What better symbol of the alleged impotence of the Obama administration than a cowboy-hatted bureaucrat who blusters about keeping his foot on the neck of British Petroleum while the Gulf Coast gets bathed in oil?
But when your former supporters on the left start comparing your performance to that of Michael "Heckuva Job" Brown in the wake of Katrina, it's time to start re-evaluating your career options. Is it too late for Sheriff Ken to get into that governor's race back home?
The latest attack on Salazar comes from Mark Hertsgaard in The Nation. He blasts the Secretary as "one of the strongest advocates of offshore drilling in Washington" and questions his ability to regulate the industry. It's a thoughtful if not exactly damning argument.
The environmental community has long questioned Salazar's track record in dealing with Big Energy, and since the Deepwater disaster, there have been a number of damaging revelations about his willingness to continue the Bush tradition of granting "categorical exclusions" that allowed expanded offshore drilling without analyses of environmental impacts, missed safety inspections and other questionable regulatory lapses.
Salazar has been called on the carpet for having "misspoke" before Congress about halting offshore permits since April 20 (not true) and seems to have spent far more energy heaping blame on BP and his predecessors than on swift and decisive action. Thursday's revelation that the amount of oil spilling into the Gulf is two to four times worse than his administration had previously admitted doesn't help, either.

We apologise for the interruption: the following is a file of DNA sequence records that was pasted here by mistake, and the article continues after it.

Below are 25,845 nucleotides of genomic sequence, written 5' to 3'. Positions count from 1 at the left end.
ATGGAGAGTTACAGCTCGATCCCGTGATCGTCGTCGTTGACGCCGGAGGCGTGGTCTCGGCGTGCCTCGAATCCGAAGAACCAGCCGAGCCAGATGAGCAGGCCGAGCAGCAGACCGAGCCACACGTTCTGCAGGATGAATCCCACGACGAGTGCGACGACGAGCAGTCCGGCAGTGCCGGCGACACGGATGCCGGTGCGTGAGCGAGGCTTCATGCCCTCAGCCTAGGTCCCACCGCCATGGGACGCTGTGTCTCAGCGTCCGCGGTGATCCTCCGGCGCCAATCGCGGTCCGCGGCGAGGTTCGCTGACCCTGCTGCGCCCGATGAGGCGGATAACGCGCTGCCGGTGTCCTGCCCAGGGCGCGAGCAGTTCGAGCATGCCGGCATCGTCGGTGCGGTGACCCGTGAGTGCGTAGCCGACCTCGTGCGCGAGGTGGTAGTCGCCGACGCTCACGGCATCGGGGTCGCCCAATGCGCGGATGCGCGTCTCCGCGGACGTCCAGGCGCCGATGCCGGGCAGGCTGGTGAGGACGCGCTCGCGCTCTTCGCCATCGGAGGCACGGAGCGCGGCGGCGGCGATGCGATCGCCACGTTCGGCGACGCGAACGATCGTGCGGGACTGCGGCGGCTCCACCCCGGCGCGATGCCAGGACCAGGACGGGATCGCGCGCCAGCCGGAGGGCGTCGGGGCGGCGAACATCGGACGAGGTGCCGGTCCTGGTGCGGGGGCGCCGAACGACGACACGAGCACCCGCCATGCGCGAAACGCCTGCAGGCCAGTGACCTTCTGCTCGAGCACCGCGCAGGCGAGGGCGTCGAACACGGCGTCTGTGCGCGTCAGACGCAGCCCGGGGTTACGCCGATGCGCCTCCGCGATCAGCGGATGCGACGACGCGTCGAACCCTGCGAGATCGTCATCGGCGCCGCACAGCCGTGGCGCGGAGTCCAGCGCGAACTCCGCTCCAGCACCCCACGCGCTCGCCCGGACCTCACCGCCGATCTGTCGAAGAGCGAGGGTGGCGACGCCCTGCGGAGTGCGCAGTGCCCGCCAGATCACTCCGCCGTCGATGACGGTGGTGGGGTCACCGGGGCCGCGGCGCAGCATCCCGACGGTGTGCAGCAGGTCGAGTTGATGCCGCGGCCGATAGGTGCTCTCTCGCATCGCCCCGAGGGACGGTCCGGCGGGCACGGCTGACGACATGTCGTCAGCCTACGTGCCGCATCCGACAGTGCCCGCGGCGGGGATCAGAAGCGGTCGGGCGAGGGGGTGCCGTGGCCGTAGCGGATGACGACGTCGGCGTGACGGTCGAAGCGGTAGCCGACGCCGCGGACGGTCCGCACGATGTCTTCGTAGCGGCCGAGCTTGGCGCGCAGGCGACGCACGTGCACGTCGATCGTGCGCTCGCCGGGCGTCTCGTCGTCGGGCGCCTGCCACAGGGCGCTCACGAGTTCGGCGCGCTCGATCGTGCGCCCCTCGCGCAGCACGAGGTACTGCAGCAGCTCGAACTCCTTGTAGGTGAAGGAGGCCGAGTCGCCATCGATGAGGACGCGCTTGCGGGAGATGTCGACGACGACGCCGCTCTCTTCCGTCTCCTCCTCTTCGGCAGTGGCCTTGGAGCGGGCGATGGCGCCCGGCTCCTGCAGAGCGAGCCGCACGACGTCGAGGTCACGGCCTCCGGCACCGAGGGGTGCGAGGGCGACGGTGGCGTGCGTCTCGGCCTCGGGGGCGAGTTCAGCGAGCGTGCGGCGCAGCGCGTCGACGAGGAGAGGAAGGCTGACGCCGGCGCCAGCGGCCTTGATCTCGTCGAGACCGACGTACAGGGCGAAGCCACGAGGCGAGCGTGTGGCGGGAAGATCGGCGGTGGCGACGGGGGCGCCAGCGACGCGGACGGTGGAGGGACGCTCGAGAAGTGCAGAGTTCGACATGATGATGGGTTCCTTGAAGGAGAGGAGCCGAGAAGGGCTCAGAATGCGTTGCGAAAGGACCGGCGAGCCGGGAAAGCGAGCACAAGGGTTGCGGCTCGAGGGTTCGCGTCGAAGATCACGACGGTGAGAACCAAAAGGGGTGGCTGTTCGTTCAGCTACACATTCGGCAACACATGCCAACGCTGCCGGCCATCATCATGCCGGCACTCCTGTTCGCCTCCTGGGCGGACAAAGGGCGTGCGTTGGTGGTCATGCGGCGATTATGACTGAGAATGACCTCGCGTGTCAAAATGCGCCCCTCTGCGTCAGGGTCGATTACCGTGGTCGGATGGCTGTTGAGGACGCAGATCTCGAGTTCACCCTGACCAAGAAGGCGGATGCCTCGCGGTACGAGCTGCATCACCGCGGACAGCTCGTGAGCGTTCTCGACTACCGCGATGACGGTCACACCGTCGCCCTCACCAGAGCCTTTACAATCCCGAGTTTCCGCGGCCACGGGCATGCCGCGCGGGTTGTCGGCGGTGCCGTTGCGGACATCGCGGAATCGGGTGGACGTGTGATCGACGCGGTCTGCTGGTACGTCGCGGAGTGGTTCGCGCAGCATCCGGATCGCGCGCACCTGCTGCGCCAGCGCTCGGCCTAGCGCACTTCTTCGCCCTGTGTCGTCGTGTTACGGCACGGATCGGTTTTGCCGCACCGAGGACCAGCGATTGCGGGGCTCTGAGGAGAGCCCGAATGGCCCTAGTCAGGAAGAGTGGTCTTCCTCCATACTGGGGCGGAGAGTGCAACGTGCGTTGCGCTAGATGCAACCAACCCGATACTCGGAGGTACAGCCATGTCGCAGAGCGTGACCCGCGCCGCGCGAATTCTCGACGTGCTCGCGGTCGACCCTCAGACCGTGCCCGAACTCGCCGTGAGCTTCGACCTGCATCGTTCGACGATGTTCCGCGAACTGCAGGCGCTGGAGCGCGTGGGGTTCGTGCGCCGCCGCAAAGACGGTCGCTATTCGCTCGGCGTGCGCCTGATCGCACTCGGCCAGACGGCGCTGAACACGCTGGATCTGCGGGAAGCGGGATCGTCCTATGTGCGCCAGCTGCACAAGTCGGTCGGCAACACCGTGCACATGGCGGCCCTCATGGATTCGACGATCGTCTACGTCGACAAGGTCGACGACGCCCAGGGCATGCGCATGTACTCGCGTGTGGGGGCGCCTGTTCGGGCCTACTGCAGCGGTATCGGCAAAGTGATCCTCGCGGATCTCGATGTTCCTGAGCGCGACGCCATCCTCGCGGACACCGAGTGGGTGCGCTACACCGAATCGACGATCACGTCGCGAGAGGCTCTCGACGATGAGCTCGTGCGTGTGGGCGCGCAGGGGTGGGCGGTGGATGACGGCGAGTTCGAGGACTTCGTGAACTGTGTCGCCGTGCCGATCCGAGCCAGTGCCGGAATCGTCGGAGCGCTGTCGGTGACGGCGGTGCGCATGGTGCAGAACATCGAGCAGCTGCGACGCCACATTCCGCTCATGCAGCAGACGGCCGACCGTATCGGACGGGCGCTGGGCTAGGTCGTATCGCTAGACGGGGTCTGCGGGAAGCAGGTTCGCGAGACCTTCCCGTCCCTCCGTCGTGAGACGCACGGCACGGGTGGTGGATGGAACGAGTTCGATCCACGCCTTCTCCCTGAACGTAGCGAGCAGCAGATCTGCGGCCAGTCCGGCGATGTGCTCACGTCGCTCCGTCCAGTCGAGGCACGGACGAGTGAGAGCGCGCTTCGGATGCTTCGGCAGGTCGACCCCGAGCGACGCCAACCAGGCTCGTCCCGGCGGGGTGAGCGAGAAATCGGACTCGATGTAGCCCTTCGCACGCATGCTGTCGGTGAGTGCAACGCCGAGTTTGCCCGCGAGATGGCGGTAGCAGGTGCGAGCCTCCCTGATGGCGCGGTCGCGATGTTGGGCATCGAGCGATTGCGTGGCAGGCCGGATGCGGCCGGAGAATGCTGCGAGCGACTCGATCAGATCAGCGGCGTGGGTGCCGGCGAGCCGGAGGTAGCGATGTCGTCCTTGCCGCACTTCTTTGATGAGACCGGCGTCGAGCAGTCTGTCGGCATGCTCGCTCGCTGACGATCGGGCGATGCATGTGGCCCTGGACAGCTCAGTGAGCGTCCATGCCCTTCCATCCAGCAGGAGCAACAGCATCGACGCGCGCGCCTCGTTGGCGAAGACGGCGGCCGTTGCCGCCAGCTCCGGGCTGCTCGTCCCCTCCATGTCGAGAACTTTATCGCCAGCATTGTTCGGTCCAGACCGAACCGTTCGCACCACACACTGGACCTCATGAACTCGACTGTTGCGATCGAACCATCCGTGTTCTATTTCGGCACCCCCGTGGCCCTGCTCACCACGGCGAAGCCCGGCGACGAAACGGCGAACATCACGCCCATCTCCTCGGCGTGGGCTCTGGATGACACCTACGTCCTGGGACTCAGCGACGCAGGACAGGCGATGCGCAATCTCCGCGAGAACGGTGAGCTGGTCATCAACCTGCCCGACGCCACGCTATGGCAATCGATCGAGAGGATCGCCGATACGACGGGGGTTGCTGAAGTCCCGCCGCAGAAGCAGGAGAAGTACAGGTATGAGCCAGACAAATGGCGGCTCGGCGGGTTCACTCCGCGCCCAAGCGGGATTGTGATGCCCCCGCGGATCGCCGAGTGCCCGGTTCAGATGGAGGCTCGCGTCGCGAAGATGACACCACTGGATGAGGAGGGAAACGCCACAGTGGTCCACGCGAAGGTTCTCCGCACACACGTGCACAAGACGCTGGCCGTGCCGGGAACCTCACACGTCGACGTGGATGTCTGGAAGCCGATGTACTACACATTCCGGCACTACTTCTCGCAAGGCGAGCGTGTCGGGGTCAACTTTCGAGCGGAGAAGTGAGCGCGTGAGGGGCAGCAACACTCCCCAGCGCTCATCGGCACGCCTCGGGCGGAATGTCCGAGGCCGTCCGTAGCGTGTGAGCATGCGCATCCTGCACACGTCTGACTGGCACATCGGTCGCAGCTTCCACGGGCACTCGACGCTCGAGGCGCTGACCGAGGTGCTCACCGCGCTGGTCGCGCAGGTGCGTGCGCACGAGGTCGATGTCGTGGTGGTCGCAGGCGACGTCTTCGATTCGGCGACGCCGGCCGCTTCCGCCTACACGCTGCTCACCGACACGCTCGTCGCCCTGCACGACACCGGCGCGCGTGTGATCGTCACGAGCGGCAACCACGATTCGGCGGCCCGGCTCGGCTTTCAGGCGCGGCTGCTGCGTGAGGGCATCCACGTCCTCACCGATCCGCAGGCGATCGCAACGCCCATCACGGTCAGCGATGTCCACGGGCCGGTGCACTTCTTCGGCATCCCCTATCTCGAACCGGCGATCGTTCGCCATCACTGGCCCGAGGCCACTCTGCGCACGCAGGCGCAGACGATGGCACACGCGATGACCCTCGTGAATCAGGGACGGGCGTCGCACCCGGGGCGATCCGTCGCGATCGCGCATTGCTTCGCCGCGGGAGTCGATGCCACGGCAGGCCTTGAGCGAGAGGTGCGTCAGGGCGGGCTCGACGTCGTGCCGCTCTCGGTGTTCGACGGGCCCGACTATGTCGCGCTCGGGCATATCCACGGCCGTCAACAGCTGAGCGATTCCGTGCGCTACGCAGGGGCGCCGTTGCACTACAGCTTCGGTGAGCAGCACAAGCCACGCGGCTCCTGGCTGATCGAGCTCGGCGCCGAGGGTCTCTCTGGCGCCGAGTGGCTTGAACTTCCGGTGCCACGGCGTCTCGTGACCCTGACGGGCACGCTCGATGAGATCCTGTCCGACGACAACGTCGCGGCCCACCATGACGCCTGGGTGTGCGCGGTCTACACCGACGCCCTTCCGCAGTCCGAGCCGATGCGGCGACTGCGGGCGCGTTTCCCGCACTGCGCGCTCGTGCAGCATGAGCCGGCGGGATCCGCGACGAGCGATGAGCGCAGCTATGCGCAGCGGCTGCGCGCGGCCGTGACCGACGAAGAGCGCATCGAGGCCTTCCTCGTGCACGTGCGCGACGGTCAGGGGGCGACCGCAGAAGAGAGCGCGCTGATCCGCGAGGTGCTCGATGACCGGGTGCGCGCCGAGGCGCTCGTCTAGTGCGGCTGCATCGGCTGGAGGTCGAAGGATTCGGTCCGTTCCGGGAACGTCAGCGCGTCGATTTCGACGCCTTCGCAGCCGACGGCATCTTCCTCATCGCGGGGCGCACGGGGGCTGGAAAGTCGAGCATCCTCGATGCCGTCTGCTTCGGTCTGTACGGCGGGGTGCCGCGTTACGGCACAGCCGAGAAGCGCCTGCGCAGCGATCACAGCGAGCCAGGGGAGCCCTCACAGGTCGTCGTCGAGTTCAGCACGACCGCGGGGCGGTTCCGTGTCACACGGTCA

Yet Salazar still has his defenders among certain green groups and middle-of-the-road sportsmen interests; Trout Unlimited is one of the sponsors of an ad running in various outlets now comparing him to Teddy Roosevelt. His chief fault may be the same quality that made him a natural (if somewhat offbeat) pick for Obama's Cabinet in the first place. He's a bit of a plodder, a consensus-builder, more pragmatist than ideologue.
There's no question that Salazar recognized that the Minerals Management Service, the agency that oversees offshore drilling, needed serious overhaul and made it a high priority early on. But turning the ship around takes time, especially when you're as keen on building support on both sides of the aisle, as Salazar always has been. Whether his own advocacy for expanded offshore drilling as part of his "New Energy Frontier" got in the way, or whether he simply focused more on the easy reforms than the hard ones, the hard questions about deepwater drilling never got asked until it was too late.
Salazar might well weather this mess, as he weathered Summitville and the Rocky Mountain Arsenal lawsuits in his state jobs. For President Obama to shed him in the midst of the crisis would only raise more nasty questions. But it seems quite likely that the Secretary has asked himself a few times by now why he didn't grab at that governor's seat when it became clear there would be a vacancy this fall.